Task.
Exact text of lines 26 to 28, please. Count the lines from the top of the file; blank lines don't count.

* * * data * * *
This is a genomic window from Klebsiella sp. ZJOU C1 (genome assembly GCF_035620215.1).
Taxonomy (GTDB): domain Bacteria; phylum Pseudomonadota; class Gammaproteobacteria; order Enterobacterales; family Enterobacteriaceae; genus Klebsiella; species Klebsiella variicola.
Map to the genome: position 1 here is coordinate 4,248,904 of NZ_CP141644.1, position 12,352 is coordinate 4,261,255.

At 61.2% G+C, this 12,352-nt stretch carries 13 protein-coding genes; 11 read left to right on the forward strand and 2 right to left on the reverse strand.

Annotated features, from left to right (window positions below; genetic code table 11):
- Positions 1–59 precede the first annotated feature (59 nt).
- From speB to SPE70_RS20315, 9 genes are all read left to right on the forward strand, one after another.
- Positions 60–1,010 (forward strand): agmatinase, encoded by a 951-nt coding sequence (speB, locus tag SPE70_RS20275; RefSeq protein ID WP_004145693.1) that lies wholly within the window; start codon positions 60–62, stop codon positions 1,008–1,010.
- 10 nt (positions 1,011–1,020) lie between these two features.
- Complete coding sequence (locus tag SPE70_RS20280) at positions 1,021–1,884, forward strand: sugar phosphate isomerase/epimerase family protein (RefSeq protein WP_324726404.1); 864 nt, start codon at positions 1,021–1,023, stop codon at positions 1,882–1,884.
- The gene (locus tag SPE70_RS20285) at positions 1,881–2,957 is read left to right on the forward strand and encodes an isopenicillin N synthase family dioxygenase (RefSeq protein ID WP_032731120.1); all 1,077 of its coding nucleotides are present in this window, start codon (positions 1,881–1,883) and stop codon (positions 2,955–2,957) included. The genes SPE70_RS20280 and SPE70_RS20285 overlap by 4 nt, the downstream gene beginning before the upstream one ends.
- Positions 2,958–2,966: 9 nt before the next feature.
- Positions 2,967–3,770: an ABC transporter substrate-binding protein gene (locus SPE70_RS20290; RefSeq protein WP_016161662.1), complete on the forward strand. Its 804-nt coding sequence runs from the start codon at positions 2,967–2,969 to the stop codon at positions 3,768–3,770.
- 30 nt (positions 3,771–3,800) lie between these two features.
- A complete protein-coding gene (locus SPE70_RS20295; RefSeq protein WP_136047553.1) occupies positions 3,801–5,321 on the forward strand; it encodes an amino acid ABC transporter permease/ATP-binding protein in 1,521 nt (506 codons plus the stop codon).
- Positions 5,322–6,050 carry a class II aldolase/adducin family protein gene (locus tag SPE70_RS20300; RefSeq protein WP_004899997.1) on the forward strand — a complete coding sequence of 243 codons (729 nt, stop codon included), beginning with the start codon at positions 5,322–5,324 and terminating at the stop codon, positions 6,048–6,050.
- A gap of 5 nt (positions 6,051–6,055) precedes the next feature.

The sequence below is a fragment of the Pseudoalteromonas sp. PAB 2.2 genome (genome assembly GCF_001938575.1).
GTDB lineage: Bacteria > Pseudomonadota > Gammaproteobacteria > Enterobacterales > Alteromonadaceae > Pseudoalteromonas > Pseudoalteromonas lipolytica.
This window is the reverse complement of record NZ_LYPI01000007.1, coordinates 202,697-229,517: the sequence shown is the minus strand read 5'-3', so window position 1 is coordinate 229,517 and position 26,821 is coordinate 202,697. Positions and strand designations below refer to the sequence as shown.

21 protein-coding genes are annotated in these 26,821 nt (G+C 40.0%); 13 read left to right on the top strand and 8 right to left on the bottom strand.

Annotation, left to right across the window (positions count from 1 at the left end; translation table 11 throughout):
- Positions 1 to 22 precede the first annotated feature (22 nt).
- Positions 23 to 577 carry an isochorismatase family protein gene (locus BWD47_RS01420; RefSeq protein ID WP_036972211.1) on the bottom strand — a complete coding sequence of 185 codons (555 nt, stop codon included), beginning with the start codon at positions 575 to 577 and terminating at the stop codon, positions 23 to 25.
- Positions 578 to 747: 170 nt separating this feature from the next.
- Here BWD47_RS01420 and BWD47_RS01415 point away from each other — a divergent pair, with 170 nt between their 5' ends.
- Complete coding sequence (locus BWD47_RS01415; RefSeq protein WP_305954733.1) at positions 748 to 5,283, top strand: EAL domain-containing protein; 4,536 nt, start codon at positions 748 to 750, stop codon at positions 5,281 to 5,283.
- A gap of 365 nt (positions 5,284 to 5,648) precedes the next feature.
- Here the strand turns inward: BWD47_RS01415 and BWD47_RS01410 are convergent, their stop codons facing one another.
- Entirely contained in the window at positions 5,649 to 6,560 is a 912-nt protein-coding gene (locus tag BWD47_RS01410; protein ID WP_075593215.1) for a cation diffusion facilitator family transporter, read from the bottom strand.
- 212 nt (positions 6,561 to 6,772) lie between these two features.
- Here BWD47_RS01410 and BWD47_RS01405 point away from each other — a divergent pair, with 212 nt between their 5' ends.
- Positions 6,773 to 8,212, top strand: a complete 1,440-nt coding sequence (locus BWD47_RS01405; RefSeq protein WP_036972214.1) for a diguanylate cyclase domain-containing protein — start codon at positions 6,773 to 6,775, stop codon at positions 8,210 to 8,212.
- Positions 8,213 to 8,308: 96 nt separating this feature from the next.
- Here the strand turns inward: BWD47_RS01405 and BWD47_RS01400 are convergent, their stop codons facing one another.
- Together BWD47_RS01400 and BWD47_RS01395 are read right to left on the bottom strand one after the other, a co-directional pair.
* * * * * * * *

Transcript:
- Here BWD47_RS01420 and BWD47_RS01415 point away from each other — a divergent pair, with 170 nt between their 5' ends.
- Complete coding sequence (locus BWD47_RS01415; RefSeq protein WP_305954733.1) at positions 748 to 5,283, top strand: EAL domain-containing protein; 4,536 nt, start codon at positions 748 to 750, stop codon at positions 5,281 to 5,283.
- A gap of 365 nt (positions 5,284 to 5,648) precedes the next feature.